Blake Mills has picked up Grammy nominations for his production work on Laura Marling’s Semper Femina, John Legend’s Darkness and Light and Perfume Genius’s No Shape. However, the fourth solo album by the 33-year old Californian former touring guitarist should turn the spotlight towards his own work. Mutable Set is intended as a “soundtrack to the emotional dissonance of modern life”. Themes range from precious people and experiences to disappointment and isolation, though this isn’t conventional singer-songwriter fare.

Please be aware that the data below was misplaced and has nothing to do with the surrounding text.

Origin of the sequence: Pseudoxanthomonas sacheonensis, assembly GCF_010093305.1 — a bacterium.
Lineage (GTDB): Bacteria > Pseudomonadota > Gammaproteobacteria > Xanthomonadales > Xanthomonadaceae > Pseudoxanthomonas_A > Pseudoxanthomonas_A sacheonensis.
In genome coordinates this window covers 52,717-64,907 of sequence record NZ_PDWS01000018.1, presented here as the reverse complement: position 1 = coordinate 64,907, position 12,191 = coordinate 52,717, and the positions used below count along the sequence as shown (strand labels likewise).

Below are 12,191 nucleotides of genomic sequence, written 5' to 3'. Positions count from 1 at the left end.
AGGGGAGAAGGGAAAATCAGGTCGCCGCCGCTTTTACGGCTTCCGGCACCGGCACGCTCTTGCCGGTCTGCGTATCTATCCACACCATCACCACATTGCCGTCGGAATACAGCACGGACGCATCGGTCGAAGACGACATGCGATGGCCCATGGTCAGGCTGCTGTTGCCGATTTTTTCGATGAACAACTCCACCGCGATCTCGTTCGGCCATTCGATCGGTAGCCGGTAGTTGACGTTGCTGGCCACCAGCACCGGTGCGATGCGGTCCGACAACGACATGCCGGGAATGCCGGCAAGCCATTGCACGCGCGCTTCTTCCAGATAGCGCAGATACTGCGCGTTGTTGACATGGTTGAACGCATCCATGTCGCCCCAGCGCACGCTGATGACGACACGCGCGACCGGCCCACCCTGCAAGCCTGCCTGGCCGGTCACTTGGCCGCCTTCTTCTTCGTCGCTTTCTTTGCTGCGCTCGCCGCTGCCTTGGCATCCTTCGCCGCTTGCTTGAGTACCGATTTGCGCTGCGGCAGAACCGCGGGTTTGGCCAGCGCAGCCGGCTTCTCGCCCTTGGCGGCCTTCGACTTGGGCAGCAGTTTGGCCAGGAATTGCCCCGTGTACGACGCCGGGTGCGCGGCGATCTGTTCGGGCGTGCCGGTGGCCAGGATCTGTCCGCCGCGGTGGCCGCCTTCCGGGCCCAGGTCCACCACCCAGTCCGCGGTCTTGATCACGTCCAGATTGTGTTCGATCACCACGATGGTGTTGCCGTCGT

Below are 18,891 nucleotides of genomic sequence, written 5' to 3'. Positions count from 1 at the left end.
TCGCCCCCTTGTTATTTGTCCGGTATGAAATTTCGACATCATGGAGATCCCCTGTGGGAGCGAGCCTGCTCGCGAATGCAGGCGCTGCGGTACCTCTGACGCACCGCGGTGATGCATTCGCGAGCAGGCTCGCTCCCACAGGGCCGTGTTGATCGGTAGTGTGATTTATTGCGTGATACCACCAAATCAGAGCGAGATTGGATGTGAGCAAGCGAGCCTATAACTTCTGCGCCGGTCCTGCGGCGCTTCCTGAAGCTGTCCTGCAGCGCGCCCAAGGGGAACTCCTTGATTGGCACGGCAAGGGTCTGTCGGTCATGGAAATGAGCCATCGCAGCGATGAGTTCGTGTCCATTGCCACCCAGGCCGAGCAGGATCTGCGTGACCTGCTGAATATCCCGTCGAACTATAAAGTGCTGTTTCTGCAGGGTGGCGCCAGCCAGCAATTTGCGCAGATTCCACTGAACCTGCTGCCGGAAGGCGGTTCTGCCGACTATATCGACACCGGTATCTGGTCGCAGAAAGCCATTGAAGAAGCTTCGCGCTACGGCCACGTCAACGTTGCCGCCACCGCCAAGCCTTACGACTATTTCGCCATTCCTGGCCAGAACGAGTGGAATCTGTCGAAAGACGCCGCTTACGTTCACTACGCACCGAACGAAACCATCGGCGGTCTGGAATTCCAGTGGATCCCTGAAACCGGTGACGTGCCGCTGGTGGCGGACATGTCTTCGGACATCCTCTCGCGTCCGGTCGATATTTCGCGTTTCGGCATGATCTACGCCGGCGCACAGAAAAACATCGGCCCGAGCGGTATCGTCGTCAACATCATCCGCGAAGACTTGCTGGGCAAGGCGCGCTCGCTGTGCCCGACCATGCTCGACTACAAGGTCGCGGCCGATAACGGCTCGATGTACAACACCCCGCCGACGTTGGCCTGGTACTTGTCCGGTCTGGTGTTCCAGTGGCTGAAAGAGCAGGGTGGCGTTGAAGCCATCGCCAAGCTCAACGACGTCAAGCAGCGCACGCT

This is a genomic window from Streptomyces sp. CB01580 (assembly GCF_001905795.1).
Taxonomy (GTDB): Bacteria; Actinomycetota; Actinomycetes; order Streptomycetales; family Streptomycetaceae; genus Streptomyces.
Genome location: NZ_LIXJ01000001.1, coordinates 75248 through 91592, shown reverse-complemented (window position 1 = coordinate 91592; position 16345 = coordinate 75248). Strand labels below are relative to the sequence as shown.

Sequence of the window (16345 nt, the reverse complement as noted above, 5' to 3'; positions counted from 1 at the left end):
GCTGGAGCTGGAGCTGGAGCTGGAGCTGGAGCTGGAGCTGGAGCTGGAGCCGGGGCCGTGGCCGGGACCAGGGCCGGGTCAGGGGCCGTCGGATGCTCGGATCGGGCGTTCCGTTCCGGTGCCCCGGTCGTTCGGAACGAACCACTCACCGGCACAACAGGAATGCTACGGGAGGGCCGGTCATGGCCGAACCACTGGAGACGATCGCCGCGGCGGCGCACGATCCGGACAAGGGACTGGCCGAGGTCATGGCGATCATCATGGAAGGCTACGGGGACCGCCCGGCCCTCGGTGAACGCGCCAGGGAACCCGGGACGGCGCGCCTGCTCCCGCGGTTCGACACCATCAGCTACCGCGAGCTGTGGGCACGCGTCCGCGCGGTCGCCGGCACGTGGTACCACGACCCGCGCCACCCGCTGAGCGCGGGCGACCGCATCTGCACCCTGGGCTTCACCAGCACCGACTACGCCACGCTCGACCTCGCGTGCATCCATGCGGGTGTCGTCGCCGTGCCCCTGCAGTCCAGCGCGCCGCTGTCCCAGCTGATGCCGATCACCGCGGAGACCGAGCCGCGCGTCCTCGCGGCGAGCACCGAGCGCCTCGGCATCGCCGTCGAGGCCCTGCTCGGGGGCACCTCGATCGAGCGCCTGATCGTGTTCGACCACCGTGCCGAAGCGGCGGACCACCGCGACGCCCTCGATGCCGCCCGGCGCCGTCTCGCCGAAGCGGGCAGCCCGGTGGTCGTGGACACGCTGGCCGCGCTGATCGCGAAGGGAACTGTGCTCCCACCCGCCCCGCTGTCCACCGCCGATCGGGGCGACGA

The tapestry of sounds is often as close to the avant garde or chamber music as rock and folk. There are fleeting, faraway echoes of John Martyn at his wooziest, but Mills has crafted something very personal and individual. The songs don’t shout their presence, just gradually announce themselves over a gentle hum of guitar, saxophone, piano and pensive orchestrations. May Later beautifully eulogises the siren call of “your loving bed” and “the grey green brown of your eyes” to evoke long, lazy, hazy afternoons under the covers. Cass McCombs co-writes Vanishing Twin, which along with Summer All Over (“No future, no past, how long do you think it will last?”) captures evanescent joys. The seven-minute Money Is the One True God offers powerful calm in the face of a gathering economic storm. Mills’ gentle tenor drills into war and religion, singing the song’s circling motif in a hypnotic mantra. After several plays, the songs lodge like thoughts that refuse to go away.